After playing video poker, within the four short years, he changed from being a very conscientious person who always paid his bills, had money in his pocket, and many nice things. He then became someone who had to borrow money from anyone who would give it to him. He pawned his valuables, kipped bills, and started writing bad checks. He was so ashamed and angry with himself for getting into this position.
Bobby didn’t want to hear what we all would tell him repeatedly that he withdrew from the family all together. He stopped coming to the family gatherings, birthdays, and holidays. He felt that he didn’t want to be there if he couldn’t buy gifts to give.
He went to our Mom on Mother’s Day 1995, and he told her that he didn’t understand what was wrong. He had called the Oregon Gambling Hotline for help and, the State said to him that what he was doing was entertainment, but for Bobby, it wasn’t fun anymore. He wasn’t eating, couldn’t sleep, and was angry all the time. He knew that he needed help, but didn’t know where to turn. Our Mom made some phone calls and got him started in counseling in June.
Unfortunately, it was unsuccessful. The State of Oregon had pulled all the gambling treatment offerings at that time, saying that it was contradicting to call it entertainment when you may become addicted. Bobby’s gambling treatment counselor diagnosed him as depressed, not knowing how to council a gambling addict. She prescribed Prozac, told him to get back into hobbies and the things he used to enjoy, and released him after just a few visits. They prescribed meds for his depression, but not being monitored. We found out later that he quit taking them early on.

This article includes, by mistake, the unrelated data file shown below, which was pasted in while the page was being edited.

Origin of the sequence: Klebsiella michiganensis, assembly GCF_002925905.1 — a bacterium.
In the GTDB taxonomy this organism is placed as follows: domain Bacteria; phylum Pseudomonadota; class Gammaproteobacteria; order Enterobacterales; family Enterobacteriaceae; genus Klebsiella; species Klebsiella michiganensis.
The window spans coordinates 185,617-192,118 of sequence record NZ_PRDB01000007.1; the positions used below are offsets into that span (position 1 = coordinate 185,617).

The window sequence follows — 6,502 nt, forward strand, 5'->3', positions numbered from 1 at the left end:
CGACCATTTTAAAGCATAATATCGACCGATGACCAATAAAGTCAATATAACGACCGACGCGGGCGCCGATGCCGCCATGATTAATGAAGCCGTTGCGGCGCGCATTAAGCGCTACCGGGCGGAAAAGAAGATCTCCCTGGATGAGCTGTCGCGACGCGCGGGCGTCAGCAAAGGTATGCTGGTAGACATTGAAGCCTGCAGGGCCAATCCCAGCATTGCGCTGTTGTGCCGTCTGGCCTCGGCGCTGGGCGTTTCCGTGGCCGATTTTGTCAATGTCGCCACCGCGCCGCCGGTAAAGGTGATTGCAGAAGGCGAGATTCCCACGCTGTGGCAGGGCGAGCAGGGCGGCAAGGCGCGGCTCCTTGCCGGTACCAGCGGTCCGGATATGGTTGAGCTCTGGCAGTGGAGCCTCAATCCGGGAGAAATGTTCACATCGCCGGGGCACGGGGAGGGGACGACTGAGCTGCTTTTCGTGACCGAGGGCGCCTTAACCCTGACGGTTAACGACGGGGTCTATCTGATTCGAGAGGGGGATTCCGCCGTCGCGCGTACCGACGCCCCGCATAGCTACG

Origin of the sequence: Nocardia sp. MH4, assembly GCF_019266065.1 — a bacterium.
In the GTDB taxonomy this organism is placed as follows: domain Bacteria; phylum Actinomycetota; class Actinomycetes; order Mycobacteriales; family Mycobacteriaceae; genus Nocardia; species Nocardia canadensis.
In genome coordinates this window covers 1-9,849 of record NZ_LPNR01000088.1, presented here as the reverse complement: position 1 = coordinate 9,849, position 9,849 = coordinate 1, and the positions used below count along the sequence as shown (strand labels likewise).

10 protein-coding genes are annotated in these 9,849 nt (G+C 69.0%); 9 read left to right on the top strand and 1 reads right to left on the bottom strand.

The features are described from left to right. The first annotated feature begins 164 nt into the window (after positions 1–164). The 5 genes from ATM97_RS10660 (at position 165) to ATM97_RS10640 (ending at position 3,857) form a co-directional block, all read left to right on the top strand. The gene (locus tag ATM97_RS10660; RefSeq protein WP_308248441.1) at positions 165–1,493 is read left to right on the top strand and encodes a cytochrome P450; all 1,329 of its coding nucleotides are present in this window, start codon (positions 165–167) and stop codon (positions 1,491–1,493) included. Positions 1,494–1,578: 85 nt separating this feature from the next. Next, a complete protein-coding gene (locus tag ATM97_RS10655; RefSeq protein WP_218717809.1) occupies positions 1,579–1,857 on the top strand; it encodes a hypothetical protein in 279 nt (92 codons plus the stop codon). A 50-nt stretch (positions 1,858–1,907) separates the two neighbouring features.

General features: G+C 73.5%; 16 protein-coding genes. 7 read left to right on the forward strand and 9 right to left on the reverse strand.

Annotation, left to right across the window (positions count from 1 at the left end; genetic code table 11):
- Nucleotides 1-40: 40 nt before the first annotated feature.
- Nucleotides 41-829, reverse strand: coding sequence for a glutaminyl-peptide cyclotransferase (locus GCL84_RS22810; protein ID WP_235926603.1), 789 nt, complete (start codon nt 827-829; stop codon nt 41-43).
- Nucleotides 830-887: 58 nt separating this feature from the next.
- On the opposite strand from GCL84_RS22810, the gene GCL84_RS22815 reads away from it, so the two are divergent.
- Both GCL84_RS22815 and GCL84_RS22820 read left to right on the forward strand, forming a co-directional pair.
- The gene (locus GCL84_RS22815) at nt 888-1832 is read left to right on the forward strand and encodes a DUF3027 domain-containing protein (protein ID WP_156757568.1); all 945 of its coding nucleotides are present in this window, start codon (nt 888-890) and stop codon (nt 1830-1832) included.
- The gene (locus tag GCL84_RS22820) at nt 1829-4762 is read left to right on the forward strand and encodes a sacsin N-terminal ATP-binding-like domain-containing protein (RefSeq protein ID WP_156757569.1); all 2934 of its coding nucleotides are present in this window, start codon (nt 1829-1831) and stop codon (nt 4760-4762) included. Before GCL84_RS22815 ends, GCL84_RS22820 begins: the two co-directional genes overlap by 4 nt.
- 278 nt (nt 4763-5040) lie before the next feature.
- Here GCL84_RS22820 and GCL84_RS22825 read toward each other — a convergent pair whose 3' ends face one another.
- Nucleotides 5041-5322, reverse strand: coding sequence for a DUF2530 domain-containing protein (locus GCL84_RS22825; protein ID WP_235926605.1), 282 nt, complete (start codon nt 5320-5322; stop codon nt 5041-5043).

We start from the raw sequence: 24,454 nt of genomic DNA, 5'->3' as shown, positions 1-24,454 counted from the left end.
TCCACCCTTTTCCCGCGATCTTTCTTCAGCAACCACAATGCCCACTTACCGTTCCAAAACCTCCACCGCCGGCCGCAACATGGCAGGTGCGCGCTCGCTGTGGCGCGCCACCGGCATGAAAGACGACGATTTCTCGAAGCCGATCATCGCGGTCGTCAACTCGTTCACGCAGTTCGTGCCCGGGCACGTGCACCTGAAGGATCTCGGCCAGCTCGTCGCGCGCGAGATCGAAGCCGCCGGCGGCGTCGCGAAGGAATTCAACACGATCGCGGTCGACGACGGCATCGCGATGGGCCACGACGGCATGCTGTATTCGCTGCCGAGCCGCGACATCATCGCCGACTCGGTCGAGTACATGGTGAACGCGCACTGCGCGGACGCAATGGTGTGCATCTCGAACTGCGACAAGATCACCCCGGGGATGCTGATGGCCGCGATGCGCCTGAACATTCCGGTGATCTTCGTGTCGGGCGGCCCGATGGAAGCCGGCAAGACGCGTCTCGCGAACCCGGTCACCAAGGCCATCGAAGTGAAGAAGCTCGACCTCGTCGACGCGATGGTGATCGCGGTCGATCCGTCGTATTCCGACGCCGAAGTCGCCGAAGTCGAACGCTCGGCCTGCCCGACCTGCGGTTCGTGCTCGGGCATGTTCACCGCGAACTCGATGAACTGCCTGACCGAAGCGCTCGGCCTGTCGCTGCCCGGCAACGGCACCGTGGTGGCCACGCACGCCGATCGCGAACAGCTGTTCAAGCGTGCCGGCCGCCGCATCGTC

The Phone Call …
On July 22nd, 1995, we got the call that my Dad and two nephews had found our Bobby dead. It is a day of so much emotion for me. I started my morning so excited to go to Portland to surprise Bob at his company picnic. The excitement turned to sheer terror when the phone rang. Our brother EJ asked to talk to my husband; I knew right then that Bobby was gone. I am not sure why I knew that because I had no idea he had thought about ending his life.
I do not remember getting ready to go or the ride to Milwaukie, OR. What I do remember is seeing my parents waiting for us in their driveway. The looks on their faces will be with me forever. My Mom was so angry when Bobby (Hafemann) died; she wrote his obituary listing his death as suicide, thanks to the Oregon Lottery …
If Ronda’s story of her beloved brother Bobby has touched you, resonates with you?
I urge you to visit her website to read “the rest of the story” here: https://www.ogao.org/the-story/ …I also kindly ask if you would either or both re-blogg this post or link on your WP site or share using my social media share buttons through your social media? In unity we may raise more awareness together and reach someone’s loved one who has a gambling problem.
Please, don’t wait to give them HOPE and get them HELP or even talk to them about it.
Since Bobby’s passing, Ronda has worked hard to keep Bobby’s memory alive. She does it by bringing action, change, and solutions to problem gambling while raising awareness about this cunning disease and addiction and suicide awareness as it took her brother. And just like myself and Bobby, 1 in 5 will try suicide.
It is why gambling addiction is claiming more lives by suicide than any other addiction. It’s why I would appreciate you visiting Ronda’s website and see how you can help with a possible Donation, help share her message of Hope and in Memorium of Bobby and many others.
Let’s help those still suffering in silence from problem gambling by giving them an ear to listen, and let them know they can recover! Bobby Hafemann’s birthday is September 29th, 2020 …
Bet Free Recovery Now by advocate, Catherine Lyon is helping raise awareness with the fine folks of The Floridia Council on Compulsive Gambling, Mental Health, and The National Week of Suicide Prevention. Here’s more from our advocacy friends!
Protecting our mental health should be a priority in our daily lives; September 6-12, 2020, is National Suicide Prevention Week. More than ever, we are taking steps to prevent suicide and effects that may come from gambling addiction. No one has escaped from the changes that this pandemic has brought on the world.
Even though COVID has physically affected lives, many have taken an impact financially and mentally. Situations such as job loss, lockdown orders, new school structures, and travel restrictions all affect mental health. Many may not know that all of these changes have caused changes in gambling habits, some for the worse.